Read more of this story at Slashdot.








Ebola Vaccine Trials Forcing Tough Choices

Wed, 08/10/2014 - 16:04
An anonymous reader writes: Medical researchers hope an experimental vaccine for Ebola can help protect against infection and slow the spread of the disease. Efficacy trials for the vaccine begin in a few months, and it's forcing some difficult decisions for health care officials. The first test will involve front line health care workers, who, as a group, are at the gravest risk of infection. But every trial needs a control group, and scientists are bitterly divided over whether the vaccine should be withheld from a portion of those putting their lives on the line to protect the rest of us. Development of the vaccine has been vastly accelerated already, due to the virus's spread and its mortality rate. "The leading alternative is a design known as step-wedge, which essentially uses time to create a control group. In this design, researchers take advantage of the inescapable reality that large-scale trials can't give everyone the vaccine on the exact same date; they compare the rates of infection in people already vaccinated with those who have yet to receive the shots. Barney Graham, a virologist ... says "people are more comfortable" with the step-wedge design, because everyone in such a study would get the Ebola vaccine. But statistically speaking, this design makes it more difficult to determine the vaccine's worth, and it takes longer." NY Mag has a related story summarizing the treatments currently being used to fight Ebola.

Read more of this story at Slashdot.








Systemd Adding Its Own Console To Linux Systems

Wed, 08/10/2014 - 15:22
An anonymous reader writes: The next version of systemd is poised to introduce an experimental "systemd-consoled" that serves as a user-space console daemon. The consoled furthers the Linux developers' goal of eventually deprecating the VT subsystem found within the Linux kernel in favor of a user-space driven terminal that supports better localization, increased security, and greater robustness of the kernel's seldom touched and hairy CONFIG_VT'ed code.

Read more of this story at Slashdot.


Chrome 38 Released: New APIs and 159 Security Fixes

Wed, 08/10/2014 - 14:58
An anonymous reader writes: In addition to updating Chrome for iOS, Google has released Chrome 38 for Windows, Mac, and Linux. While Chrome 38 beta brought a slew of new features, the stable release is pretty much just a massive security update. This means that, with Chrome 38, Google isn't adding any features to the stable channel (full changelog). That said, Chrome 38 does address 159 security issues (including 113 "relatively minor ones"). Google spent $75,633.70 in bug bounties for this release.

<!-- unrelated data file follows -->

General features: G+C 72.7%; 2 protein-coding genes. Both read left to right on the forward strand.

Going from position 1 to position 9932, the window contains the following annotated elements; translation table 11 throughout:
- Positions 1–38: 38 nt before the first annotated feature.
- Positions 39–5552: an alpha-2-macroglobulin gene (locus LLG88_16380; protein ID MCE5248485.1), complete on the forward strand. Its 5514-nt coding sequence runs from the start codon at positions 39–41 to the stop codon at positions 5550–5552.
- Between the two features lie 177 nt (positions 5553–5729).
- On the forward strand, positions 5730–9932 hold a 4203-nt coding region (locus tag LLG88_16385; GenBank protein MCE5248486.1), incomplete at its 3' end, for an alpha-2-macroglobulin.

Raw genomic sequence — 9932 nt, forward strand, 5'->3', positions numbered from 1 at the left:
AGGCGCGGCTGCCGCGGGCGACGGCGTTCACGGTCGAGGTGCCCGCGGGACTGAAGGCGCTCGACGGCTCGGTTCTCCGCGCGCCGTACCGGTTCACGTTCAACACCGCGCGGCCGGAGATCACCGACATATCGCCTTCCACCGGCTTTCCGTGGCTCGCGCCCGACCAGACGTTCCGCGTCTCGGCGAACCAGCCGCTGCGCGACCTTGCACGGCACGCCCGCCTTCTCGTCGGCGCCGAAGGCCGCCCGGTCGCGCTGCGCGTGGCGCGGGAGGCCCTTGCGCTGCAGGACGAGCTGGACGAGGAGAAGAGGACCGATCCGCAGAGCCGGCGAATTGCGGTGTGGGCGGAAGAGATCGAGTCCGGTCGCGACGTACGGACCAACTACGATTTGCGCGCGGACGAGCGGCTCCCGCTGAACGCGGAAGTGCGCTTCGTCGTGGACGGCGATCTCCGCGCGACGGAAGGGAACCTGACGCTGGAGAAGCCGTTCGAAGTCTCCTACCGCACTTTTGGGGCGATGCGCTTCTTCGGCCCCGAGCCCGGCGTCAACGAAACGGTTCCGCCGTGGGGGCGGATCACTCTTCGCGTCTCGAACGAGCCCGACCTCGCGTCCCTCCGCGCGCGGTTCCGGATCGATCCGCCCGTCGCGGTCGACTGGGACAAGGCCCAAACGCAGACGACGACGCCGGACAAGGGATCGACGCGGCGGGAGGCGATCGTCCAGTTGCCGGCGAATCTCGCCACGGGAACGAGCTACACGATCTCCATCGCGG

Read more of this story at Slashdot.


US Says It Can Hack Foreign Servers Without Warrants

Wed, 08/10/2014 - 13:14
Advocatus Diaboli tips news that the U.S. government is now arguing it doesn't need warrants to hack servers hosted on foreign soil. At issue is the current court case against Silk Road operator Ross Ulbricht. We recently discussed how the FBI's account of how they obtained evidence from Silk Road servers didn't seem to mesh with reality. Now, government lawyers have responded in a new court filing (PDF). They say that even if the FBI had to hack those servers without a warrant, it doesn't matter, because the Fourth Amendment does not confer protection to servers hosted outside the U.S. They said, "Given that the SR Server was hosting a blatantly criminal website, it would have been reasonable for the FBI to 'hack' into it in order to search it, as any such 'hack' would simply have constituted a search of foreign property known to contain criminal evidence, for which a warrant was not necessary."

Read more of this story at Slashdot.


GNOME 3 Winning Back Users

Wed, 08/10/2014 - 10:22
Mcusanelli writes: GNOME 3, the open source desktop environment for Linux systems that once earned a lot of ire, is receiving newfound praise for the maturity of GNOME Shell and other improvements. The recent release of version 3.14 capped off a series of updates that have gone a long way toward resolving users' problems and addressing complaints. One of the big pieces was the addition of "Classic mode" in 3.8, which got it into RHEL 7, and Debian is switching back as well.

Read more of this story at Slashdot.


NASA Study: Ocean Abyss Has Not Warmed

Wed, 08/10/2014 - 06:05
submitter bigwheel sends this excerpt from a NASA news release: The cold waters of Earth's deep ocean have not warmed measurably since 2005, according to a new NASA study, leaving unsolved the mystery of why global warming appears to have slowed in recent years. Scientists at NASA's Jet Propulsion Laboratory (JPL) in Pasadena, California, analyzed satellite and direct ocean temperature data from 2005 to 2013 and found the ocean abyss below 1.24 miles (1,995 meters) has not warmed measurably. Study coauthor Josh Willis of JPL said these findings do not throw suspicion on climate change itself. "The sea level is still rising," Willis noted. "We're just trying to understand the nitty-gritty details."